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When Paulson couldn't achieve one of his objectives during the crisis, he typically called on Ben Bernanke to see if the Fed could be of assistance. Paulson was in a difficult position and needed Bernanke's help. He had, just two weeks earlier, told Congress that if they didn’t approve TARP and deal with the banks' toxic assets, the entire financial system would collapse. Now he was about to be exposed as either a liar or just completely wrongheaded, because the toxic assets were still on the banks’ books and he was using TARP money elsewhere. What I believe the Fed did next was fraudulent and deceitful, its full impact still hidden from the American public.
The Fed, I am convinced, went to these commercial banks and offered to take many of their toxic mortgage assets off their books, often accepting them as collateral for loans to the banks. In exchange, the Fed credited the commercial banks with an increase in the reserves held at the Fed, so long as the banks agreed not to withdraw the excess reserves immediately. Magically, the Fed was able to take a bad asset like a CDO and transform it into a sparkling good asset: bank reserves at the Fed. The irony is that the CDO itself began as a compilation of leaden BBB subprime mortgages and had been transformed into a golden AAA security only through the alchemy of the CDO process. And I think the record will show that the Fed intentionally overpaid for these securities, so that the banks wouldn't have to acknowledge life-threatening losses on the sales or the remarking of their inventory of similar assets. The Fed also began buying mortgage securities directly in the marketplace in an attempt to create demand in the absence of a healthy securitization program.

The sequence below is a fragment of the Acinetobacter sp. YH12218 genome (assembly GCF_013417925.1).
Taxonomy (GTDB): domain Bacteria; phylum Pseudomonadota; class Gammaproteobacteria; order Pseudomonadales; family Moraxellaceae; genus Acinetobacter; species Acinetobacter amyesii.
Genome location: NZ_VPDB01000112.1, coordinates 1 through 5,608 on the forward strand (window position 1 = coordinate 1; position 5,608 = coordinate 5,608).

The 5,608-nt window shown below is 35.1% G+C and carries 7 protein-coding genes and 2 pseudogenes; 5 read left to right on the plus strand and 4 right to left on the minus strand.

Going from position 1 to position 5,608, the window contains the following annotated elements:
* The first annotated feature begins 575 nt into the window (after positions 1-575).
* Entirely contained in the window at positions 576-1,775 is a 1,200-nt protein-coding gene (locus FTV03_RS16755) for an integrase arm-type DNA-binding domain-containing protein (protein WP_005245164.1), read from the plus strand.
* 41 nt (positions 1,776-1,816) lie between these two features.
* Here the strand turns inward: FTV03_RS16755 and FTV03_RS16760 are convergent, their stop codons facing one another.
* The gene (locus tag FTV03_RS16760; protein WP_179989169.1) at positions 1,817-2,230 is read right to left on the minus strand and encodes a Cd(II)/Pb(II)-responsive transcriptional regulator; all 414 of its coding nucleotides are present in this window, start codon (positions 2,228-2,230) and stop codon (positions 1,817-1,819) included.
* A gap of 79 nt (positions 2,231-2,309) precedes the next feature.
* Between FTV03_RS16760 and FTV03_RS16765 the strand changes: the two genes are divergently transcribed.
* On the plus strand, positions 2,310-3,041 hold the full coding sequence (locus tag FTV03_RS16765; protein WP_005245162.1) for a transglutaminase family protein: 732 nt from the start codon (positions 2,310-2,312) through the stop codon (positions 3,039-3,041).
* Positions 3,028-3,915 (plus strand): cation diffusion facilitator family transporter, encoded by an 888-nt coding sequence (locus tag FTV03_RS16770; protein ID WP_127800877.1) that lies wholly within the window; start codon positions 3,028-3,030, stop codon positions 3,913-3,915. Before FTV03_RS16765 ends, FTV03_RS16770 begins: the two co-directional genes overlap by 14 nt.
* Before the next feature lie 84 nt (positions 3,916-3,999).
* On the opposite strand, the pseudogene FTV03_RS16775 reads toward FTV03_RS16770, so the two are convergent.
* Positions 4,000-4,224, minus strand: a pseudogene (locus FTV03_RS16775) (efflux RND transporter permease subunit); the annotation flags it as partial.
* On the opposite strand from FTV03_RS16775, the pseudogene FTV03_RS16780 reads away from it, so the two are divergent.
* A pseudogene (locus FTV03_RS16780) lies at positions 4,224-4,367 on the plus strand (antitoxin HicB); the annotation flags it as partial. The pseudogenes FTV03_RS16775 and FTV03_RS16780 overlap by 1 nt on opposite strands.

So the Federal Reserve, with no approval by the president, the Congress, the people or their elected representatives, ended up purchasing $1.5 trillion of new assets of unknown quality. The Fed is controlled by our nation's banks, and so it shouldn't surprise us when it uses taxpayer money to save these very same commercial banks.
What concerns many knowledgeable investors is that the Fed doesn't have the money needed to purchase these assets and instead prints new money. As of March 2010, there was approximately $1 trillion of currency outstanding in the country, not including the more than $1 trillion of bank reserves at the Fed. So if the Fed doesn't shrink its balance sheet, we can expect inflation to come roaring back as banks increase lending in the future.
Originally posted by boondock-saint
the way I read this
it's clear that this was a debt laundering
scheme which is illegal in any country.
IMO, somebody needs to go to prison
and we need a new system without
the Fed and without the IRS.
That's the ONLY way to prevent
this from happening again in the future.